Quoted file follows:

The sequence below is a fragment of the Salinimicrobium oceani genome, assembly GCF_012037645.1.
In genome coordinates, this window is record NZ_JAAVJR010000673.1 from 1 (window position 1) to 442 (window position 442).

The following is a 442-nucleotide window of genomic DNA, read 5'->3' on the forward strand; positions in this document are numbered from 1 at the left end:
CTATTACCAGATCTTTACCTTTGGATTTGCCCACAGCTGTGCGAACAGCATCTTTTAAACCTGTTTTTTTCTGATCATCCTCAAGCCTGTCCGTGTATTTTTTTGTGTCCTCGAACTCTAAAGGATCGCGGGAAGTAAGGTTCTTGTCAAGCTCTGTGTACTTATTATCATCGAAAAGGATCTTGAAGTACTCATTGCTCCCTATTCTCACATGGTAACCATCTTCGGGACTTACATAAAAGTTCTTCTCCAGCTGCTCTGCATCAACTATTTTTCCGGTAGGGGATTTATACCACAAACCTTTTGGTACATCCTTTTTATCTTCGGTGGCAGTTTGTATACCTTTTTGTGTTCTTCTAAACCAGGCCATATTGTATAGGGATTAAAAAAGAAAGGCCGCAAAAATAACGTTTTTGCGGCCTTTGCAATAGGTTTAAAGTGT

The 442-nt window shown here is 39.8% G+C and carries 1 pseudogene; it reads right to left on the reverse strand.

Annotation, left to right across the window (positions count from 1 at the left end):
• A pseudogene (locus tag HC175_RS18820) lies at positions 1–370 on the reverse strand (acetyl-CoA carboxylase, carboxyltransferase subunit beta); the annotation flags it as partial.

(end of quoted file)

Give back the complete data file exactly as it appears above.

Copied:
The sequence below is a fragment of the Salinimicrobium oceani genome, assembly GCF_012037645.1.
In genome coordinates, this window is record NZ_JAAVJR010000673.1 from 1 (window position 1) to 442 (window position 442).

The following is a 442-nucleotide window of genomic DNA, read 5'->3' on the forward strand; positions in this document are numbered from 1 at the left end:
CTATTACCAGATCTTTACCTTTGGATTTGCCCACAGCTGTGCGAACAGCATCTTTTAAACCTGTTTTTTTCTGATCATCCTCAAGCCTGTCCGTGTATTTTTTTGTGTCCTCGAACTCTAAAGGATCGCGGGAAGTAAGGTTCTTGTCAAGCTCTGTGTACTTATTATCATCGAAAAGGATCTTGAAGTACTCATTGCTCCCTATTCTCACATGGTAACCATCTTCGGGACTTACATAAAAGTTCTTCTCCAGCTGCTCTGCATCAACTATTTTTCCGGTAGGGGATTTATACCACAAACCTTTTGGTACATCCTTTTTATCTTCGGTGGCAGTTTGTATACCTTTTTGTGTTCTTCTAAACCAGGCCATATTGTATAGGGATTAAAAAAGAAAGGCCGCAAAAATAACGTTTTTGCGGCCTTTGCAATAGGTTTAAAGTGT

The 442-nt window shown here is 39.8% G+C and carries 1 pseudogene; it reads right to left on the reverse strand.

Annotation, left to right across the window (positions count from 1 at the left end):
• A pseudogene (locus tag HC175_RS18820) lies at positions 1–370 on the reverse strand (acetyl-CoA carboxylase, carboxyltransferase subunit beta); the annotation flags it as partial.